ORLANDO, Fla. — The trucking industry needs to change its mindset to performing preventive maintenance rather than fixing trucks too often after they break down, a top Volvo Trucks North America executive told a meeting of maintenance technicians and executives.
In a keynote speech to attendees at American Trucking Associations’ Technology & Maintenance Council fall meeting here, Göran Nyberg, North American president of sales and marketing for Volvo Trucks, said truckers should follow the airlines’ lead in adopting a mindset of proactive maintenance.
“I would like Volvo Trucks to become the first airline in the trucking industry,” Nyberg said. “I’m not saying to put wings on the truck, but I think the mindset needs to change.”
“We need to change mindset and find the value of being proactive; making sure that we change components, making sure that we repair trucks before they break down,” Nyberg said.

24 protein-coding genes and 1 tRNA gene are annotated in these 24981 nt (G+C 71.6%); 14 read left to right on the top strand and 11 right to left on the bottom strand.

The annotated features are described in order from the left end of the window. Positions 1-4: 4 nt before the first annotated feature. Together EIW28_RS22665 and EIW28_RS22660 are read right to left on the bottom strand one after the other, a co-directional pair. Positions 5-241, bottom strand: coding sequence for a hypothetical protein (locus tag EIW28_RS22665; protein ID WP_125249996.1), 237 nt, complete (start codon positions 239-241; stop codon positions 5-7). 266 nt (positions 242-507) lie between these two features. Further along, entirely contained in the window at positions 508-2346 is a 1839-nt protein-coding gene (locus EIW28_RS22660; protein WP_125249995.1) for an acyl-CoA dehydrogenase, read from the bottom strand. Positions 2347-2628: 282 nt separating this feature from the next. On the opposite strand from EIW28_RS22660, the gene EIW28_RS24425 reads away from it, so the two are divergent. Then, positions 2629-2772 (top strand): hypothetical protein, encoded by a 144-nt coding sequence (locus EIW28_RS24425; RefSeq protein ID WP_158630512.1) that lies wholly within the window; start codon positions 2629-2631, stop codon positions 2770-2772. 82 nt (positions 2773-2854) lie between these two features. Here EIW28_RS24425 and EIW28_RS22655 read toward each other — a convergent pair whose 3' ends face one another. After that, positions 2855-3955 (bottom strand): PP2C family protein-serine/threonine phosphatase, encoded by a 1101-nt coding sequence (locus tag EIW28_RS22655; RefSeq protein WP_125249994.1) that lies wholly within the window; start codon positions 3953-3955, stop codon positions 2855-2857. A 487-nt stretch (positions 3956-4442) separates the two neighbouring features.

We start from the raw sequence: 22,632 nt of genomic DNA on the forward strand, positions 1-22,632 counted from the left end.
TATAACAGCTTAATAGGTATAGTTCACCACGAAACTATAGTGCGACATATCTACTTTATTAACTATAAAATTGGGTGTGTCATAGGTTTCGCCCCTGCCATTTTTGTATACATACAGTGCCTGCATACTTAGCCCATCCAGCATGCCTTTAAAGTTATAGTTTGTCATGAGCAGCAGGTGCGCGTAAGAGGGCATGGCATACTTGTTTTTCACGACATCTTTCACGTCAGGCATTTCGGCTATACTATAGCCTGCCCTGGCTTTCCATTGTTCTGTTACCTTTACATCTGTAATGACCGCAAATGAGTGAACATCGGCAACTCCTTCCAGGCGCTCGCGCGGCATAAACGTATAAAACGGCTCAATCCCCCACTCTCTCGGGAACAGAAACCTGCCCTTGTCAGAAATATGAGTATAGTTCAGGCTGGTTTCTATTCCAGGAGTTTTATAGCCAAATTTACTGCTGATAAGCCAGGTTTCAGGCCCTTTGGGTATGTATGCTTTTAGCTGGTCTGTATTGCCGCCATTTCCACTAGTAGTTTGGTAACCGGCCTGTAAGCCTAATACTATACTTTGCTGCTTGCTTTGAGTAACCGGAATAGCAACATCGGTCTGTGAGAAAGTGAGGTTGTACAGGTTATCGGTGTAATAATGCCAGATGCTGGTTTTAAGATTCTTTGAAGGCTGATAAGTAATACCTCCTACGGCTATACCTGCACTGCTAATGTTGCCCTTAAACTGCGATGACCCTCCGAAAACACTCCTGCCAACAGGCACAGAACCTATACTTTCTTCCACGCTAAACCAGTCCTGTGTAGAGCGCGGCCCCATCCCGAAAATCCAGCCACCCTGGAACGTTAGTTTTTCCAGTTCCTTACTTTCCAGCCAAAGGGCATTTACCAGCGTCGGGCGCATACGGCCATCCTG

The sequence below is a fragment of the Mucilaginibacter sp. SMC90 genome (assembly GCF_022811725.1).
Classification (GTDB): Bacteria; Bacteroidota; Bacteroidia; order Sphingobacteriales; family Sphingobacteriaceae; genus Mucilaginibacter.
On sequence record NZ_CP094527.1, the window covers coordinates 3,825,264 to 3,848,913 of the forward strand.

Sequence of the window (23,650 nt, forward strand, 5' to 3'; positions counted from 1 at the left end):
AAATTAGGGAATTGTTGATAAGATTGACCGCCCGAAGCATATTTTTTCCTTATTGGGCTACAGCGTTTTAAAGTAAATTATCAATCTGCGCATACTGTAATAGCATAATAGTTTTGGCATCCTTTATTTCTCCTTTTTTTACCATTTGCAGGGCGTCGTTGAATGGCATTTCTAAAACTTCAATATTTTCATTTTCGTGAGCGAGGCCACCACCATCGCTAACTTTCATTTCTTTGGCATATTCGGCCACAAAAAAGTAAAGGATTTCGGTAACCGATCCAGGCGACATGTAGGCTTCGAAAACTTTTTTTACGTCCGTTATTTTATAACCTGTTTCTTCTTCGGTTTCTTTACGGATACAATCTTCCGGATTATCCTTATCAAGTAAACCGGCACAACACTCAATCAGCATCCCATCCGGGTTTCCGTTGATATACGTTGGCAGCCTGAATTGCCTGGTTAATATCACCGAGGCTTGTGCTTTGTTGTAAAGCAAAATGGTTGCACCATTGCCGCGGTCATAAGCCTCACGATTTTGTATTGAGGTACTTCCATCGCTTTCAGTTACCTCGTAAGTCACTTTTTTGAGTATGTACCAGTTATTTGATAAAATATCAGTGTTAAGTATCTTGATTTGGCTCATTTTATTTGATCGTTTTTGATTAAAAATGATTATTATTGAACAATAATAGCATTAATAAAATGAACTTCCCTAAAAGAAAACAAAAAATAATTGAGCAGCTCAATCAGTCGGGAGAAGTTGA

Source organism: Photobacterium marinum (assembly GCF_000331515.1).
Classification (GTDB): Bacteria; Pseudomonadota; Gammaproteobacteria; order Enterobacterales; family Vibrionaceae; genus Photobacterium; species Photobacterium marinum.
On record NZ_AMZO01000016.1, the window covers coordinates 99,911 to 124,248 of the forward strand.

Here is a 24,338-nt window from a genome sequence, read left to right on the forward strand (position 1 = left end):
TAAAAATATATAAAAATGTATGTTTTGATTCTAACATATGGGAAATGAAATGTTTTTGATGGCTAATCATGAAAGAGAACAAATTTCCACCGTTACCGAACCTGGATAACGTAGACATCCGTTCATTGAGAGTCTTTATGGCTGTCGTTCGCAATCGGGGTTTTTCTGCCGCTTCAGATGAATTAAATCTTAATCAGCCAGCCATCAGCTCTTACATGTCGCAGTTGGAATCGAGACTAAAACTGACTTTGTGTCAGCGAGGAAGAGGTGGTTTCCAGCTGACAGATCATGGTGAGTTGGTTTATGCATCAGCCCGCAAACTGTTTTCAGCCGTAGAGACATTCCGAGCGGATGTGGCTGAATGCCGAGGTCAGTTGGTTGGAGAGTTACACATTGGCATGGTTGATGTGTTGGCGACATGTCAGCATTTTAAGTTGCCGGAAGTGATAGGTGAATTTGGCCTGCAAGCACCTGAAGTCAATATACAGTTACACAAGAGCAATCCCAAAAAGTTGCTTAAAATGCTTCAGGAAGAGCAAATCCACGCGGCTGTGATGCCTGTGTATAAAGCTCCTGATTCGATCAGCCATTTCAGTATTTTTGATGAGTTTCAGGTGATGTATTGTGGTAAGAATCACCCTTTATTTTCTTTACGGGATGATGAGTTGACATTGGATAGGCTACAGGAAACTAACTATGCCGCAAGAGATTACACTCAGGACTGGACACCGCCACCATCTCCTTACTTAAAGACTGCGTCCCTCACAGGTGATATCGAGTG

He stressed technology as the answer to some of the industry’s future challenges that range from fuel efficiency to productivity.
Along those lines, Volvo’s connected-vehicle remote diagnostics system that sends major fault codes back to service providers from the roadway is showing great promise, Nyberg said.
So far, the company is logging average reduced diagnostic time by 70%, reduced repair time by 22% and maintained first-time right repair times to more than 90%, he said.
“We are capturing things that are about to happen before they happen,” Nyberg said. “So I think that proves that these technologies are here to stay and that they create value for providers.”
He added, “Connectivity is here to stay. Today, we have one-way communication; but tomorrow, we will have two-way communication.”
Nyberg said he also sees a future in such trucks as those with GPS systems that memorize roads and adjust engine performance to increase fuel efficiency, and systems that allow trucks to platoon to reduce fuel consumption.
“Of course we can have longer vehicles with heavier loads, but is that really going to change in a big way our way of transporting goods?” Nyberg said. “We need more sophisticated solutions than that.”